Your toilet is one of the most commonly used fixtures in your home. Which means that a clogged commode can lead to a frustrated family—and very unpleasant cleanup. Understanding why your toilet backs up will help you prevent future blockage, and keep your plunger where it belongs: away from your toilet. Keep an eye out for these five toilet-clogging culprits.
1. You Have a First-Generation Low Flow Toilet
Many older low flow toilets lack the necessary pressure to clear their trap and drain, resulting in regular clogs.
Look at the back of your toilet for a stamped date. If your toilet was made in the mid 1990s, you could have a first-gen low flow toilet. If this is the case, don’t feel the need to rush into a replacement. You can reduce clogs in low flow toilets by limiting toilet paper use and avoiding clog-prone items.
2. You Flushed Non-Flushable Items
Your toilet is designed to only dispose of certain materials. Flushing items like Q-Tips, cotton balls, wet wipes and floss can restrict drainage and cause constant backups. Speak with your family members about what’s safe to flush and what isn’t. If you have younger children, keep a list of non-flushable items close to your toilet. It’s also a good idea to keep a large trashcan in your bathroom. This will make disposing of hard-to-flush items easier.
3. You Have a Clogged Trap
Your trap is a curved pipe that sits below your toilet and keeps sewer gasses from entering your home.
Toilet paper, paper towels and a variety of non-flushable items can clog your trap and cause a backed-up toilet. A few minutes with a plunger should loosen any blockage and remove the clog. Limiting toilet paper use and keeping difficult-to-flush items out of your toilet should keep your traps clear.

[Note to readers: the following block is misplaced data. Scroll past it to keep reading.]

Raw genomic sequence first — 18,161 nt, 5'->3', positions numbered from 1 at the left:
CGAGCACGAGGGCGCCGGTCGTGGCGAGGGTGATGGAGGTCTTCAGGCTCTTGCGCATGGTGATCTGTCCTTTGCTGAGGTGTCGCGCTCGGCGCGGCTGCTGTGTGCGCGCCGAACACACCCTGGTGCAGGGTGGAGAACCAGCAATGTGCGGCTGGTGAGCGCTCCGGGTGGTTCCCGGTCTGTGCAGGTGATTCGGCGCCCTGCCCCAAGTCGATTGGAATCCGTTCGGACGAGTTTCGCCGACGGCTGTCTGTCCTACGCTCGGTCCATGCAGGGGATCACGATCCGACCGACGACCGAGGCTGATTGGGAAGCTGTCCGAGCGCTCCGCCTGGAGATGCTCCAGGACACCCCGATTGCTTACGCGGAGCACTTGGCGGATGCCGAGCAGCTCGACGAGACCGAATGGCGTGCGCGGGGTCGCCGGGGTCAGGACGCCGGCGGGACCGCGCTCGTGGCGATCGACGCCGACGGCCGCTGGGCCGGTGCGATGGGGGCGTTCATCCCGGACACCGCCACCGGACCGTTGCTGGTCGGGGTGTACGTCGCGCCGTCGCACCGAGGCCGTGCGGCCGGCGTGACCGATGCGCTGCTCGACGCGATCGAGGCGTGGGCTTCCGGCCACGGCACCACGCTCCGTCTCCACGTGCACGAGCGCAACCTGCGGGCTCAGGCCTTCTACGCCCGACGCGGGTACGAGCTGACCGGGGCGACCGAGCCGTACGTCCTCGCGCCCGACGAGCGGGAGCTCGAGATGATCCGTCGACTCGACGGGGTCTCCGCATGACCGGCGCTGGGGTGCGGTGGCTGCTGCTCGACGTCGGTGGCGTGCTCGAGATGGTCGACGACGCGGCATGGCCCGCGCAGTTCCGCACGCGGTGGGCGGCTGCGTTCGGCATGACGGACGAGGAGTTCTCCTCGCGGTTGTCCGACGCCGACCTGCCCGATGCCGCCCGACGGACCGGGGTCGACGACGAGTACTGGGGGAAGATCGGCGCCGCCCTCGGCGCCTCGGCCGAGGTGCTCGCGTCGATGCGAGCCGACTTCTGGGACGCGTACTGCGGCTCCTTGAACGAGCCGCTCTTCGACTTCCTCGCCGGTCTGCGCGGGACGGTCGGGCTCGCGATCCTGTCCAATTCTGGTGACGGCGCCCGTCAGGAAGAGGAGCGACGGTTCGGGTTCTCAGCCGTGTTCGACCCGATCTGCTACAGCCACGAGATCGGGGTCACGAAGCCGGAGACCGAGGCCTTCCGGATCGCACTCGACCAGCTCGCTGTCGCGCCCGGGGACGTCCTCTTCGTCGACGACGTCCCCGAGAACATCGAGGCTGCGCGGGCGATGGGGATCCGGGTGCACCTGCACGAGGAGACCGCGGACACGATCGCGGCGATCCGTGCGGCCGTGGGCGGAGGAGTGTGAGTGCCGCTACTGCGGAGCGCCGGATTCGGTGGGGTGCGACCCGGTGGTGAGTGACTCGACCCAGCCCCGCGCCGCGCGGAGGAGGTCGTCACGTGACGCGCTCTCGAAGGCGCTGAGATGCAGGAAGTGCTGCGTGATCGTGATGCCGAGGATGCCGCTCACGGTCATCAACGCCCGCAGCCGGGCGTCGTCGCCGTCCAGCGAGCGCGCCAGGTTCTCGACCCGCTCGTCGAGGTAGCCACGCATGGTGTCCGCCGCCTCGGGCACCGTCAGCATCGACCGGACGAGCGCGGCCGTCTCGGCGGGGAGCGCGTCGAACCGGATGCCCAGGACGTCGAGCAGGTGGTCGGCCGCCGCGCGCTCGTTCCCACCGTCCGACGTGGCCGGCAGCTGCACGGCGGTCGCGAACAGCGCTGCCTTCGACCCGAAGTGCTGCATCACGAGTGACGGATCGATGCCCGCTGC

4. The Plumbing Vent Is Blocked
Modern toilets use roof vents to funnel fresh air into your plumbing system and boost flushing pressure. Over time, these vents can become clogged with leaves, sticks and animal nests. A blocked toilet vent will reduce your flushing pressure and cause regular clogs. It’s best to hire a pro to clear your vents. Blockage can be hard to spot, and will require special tools to remove.
5. There's an Issue With the Sewer Line
Regular clogs in multiple toilets—and drains—are usually the sign of a sewer line problem. Clogs are normally caused by a buildup of waste material, toilet paper and non-flushable items. Tree roots can also puncture your sewer line, letting in sediment and other blockage-causing debris. Sewer line problems can cause major problems inside and outside of your home–and even threaten the health of your family. It’s best to hire a pro to tackle any sewer-related issues.